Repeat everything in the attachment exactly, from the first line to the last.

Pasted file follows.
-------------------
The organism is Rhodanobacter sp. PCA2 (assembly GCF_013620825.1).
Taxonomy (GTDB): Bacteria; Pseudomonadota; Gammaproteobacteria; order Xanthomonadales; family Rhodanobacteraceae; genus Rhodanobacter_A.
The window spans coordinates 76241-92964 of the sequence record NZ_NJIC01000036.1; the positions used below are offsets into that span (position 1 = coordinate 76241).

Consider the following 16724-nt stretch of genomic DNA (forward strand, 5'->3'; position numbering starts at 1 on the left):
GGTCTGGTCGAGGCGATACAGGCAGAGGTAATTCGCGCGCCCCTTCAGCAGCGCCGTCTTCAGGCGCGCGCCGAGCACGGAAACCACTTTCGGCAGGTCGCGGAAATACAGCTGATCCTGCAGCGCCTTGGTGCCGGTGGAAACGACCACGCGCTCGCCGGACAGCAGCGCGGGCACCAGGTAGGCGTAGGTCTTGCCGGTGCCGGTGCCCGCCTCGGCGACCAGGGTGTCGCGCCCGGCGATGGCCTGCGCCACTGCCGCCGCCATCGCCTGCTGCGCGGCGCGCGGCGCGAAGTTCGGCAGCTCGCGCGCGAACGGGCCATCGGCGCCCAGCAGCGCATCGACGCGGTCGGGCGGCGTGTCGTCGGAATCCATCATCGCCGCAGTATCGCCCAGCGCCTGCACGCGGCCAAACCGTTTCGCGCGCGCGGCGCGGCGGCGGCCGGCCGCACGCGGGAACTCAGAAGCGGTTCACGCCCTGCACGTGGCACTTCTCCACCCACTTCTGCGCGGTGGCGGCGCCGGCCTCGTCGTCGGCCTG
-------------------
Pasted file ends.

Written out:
The organism is Rhodanobacter sp. PCA2 (assembly GCF_013620825.1).
Taxonomy (GTDB): Bacteria; Pseudomonadota; Gammaproteobacteria; order Xanthomonadales; family Rhodanobacteraceae; genus Rhodanobacter_A.
The window spans coordinates 76241-92964 of the sequence record NZ_NJIC01000036.1; the positions used below are offsets into that span (position 1 = coordinate 76241).

Consider the following 16724-nt stretch of genomic DNA (forward strand, 5'->3'; position numbering starts at 1 on the left):
GGTCTGGTCGAGGCGATACAGGCAGAGGTAATTCGCGCGCCCCTTCAGCAGCGCCGTCTTCAGGCGCGCGCCGAGCACGGAAACCACTTTCGGCAGGTCGCGGAAATACAGCTGATCCTGCAGCGCCTTGGTGCCGGTGGAAACGACCACGCGCTCGCCGGACAGCAGCGCGGGCACCAGGTAGGCGTAGGTCTTGCCGGTGCCGGTGCCCGCCTCGGCGACCAGGGTGTCGCGCCCGGCGATGGCCTGCGCCACTGCCGCCGCCATCGCCTGCTGCGCGGCGCGCGGCGCGAAGTTCGGCAGCTCGCGCGCGAACGGGCCATCGGCGCCCAGCAGCGCATCGACGCGGTCGGGCGGCGTGTCGTCGGAATCCATCATCGCCGCAGTATCGCCCAGCGCCTGCACGCGGCCAAACCGTTTCGCGCGCGCGGCGCGGCGGCGGCCGGCCGCACGCGGGAACTCAGAAGCGGTTCACGCCCTGCACGTGGCACTTCTCCACCCACTTCTGCGCGGTGGCGGCGCCGGCCTCGTCGTCGGCCTG